Malachi and I left transition and walked down to the swim start just in time to see the pros start.  Wow, I so wish I had my camera.  I have mad respect for the professional triathletes!  The men’s field included Cameron Dye, Tim O’Donnell, Tyler Butterfield, and Sam Appleton (and a bunch of others whose names I didn’t know).  The women’s field included my personal hero, Mirinda Carfrae, Sarah Haskins, Alicia Kaye, Lauren Goss (and others I didn’t know).  The cannon (yes, EVERY swim wave was started with a cannon shot) went off and man, those guys were so fast!!!

I ate part of my sandwich, got my wetsuit on, and then it was time for me to go warm up.  Malachi gave me a hug, wished me luck and I was off.  I went into the water, which was warm, but wetsuit legal, and just kind of got used to it.  I headed to the corral with my swim wave and looked over and who was standing right beside me, but Sister Madonna Buder – the IronNun!!!  OMG!  Such a cool lady!!!  We walked out into the water, the countdown started, the cannon went off and we were swimming.  I even remembered to start my Garmin… In Triathlon Mode even!!


I found a lane of clear water pretty early on and was thrilled with how (generally) straight my lines were.  I passed buoy after buoy – passing the orange ones, turning at the red ones.  And before I knew it I was at the metal stairs and a volunteer was helping me get my footing.  Up I went and I was off to T1.  (Swim Time:  33:44, Avg. 2:03/100 yds)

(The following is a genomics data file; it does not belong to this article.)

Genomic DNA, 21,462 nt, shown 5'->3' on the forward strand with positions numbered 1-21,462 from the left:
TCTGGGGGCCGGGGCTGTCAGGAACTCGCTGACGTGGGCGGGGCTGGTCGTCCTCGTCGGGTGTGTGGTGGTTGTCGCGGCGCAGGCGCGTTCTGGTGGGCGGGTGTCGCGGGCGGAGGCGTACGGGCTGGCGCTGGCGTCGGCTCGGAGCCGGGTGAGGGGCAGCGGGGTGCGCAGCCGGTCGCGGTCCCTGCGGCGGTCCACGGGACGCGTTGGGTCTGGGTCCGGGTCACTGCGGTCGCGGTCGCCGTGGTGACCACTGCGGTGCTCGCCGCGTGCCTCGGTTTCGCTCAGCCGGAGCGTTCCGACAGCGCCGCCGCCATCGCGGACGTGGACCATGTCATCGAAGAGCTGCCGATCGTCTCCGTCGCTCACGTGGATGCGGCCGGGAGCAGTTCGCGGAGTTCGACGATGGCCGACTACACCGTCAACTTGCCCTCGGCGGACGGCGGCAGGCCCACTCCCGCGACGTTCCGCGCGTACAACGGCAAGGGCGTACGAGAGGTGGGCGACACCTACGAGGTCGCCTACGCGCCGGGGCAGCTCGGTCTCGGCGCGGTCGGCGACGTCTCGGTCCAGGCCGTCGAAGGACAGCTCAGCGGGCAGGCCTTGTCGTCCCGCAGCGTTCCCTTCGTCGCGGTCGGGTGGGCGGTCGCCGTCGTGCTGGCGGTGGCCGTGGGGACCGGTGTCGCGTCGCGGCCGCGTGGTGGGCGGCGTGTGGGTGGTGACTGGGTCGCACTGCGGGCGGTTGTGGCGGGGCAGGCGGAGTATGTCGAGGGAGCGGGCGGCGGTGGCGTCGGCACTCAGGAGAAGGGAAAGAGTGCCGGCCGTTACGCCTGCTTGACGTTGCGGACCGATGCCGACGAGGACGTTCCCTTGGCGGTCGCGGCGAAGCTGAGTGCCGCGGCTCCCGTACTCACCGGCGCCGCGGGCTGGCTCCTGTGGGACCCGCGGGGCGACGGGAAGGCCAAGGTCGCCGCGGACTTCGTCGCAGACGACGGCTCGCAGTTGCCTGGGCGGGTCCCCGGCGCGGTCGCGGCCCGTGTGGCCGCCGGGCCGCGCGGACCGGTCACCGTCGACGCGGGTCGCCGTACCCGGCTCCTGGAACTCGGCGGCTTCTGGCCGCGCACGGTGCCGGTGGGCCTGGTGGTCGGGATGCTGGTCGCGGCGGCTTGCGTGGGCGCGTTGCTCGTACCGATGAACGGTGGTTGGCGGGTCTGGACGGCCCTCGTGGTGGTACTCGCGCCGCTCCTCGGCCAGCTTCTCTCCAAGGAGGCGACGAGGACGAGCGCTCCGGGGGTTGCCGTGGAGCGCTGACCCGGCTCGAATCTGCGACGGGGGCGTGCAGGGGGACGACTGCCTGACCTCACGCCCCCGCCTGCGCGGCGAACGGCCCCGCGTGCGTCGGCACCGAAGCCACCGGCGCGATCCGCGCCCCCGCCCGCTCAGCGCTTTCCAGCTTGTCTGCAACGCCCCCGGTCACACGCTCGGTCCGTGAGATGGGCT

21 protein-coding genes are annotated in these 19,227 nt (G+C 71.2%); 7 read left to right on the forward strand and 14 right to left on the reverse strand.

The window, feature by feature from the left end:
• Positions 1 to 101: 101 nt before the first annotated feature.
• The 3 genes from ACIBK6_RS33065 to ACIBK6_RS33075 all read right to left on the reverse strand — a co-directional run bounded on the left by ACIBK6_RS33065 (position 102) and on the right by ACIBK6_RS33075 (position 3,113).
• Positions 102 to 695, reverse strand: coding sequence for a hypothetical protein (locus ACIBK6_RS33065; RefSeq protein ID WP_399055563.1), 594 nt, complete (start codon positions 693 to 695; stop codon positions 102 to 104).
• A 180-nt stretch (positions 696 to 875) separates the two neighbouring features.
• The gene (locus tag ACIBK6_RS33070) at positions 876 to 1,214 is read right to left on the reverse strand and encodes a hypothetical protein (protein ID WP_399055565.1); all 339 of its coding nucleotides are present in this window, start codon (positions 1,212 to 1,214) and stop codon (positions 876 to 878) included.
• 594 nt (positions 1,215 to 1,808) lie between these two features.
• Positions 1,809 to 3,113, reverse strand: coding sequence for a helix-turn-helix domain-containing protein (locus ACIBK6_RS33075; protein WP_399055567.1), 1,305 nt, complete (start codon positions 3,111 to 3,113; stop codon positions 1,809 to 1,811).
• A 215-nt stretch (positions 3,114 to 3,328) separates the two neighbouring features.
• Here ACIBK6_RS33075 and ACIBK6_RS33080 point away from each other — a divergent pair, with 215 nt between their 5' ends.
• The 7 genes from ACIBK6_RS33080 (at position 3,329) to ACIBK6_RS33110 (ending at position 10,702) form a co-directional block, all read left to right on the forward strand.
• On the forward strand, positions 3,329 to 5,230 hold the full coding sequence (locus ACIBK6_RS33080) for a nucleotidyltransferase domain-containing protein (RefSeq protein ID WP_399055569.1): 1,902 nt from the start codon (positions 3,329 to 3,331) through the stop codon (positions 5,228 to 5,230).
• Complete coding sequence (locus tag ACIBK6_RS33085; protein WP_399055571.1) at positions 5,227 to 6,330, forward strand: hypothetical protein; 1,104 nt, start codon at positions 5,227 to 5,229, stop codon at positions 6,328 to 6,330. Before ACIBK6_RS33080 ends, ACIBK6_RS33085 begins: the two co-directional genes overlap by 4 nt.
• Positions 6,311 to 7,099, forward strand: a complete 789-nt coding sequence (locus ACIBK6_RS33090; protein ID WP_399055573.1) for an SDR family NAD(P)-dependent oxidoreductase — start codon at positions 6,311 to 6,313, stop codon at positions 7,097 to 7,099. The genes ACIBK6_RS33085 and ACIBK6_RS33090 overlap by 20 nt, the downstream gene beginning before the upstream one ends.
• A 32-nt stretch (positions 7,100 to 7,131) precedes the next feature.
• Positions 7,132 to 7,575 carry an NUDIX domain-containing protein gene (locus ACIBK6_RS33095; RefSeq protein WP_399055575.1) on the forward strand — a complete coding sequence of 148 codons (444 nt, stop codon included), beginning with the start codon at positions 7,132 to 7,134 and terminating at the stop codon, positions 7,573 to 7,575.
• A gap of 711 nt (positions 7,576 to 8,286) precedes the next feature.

Just as I feared T1 was a sandy, dirty mess!  I stripped off my wetsuit, dried off a little and laid my towel down so I could sit on it and rinse my feet off before putting my socks on.  I had to rinse twice…:/  Socks on, bike shoes on, helmet, check… sunglasses, check… Bike food, check… sunscreen again… grab bike, throw wetsuit over the rack and go… only I walked out…  (T1:  5:10 – I gotta work on that shit!!)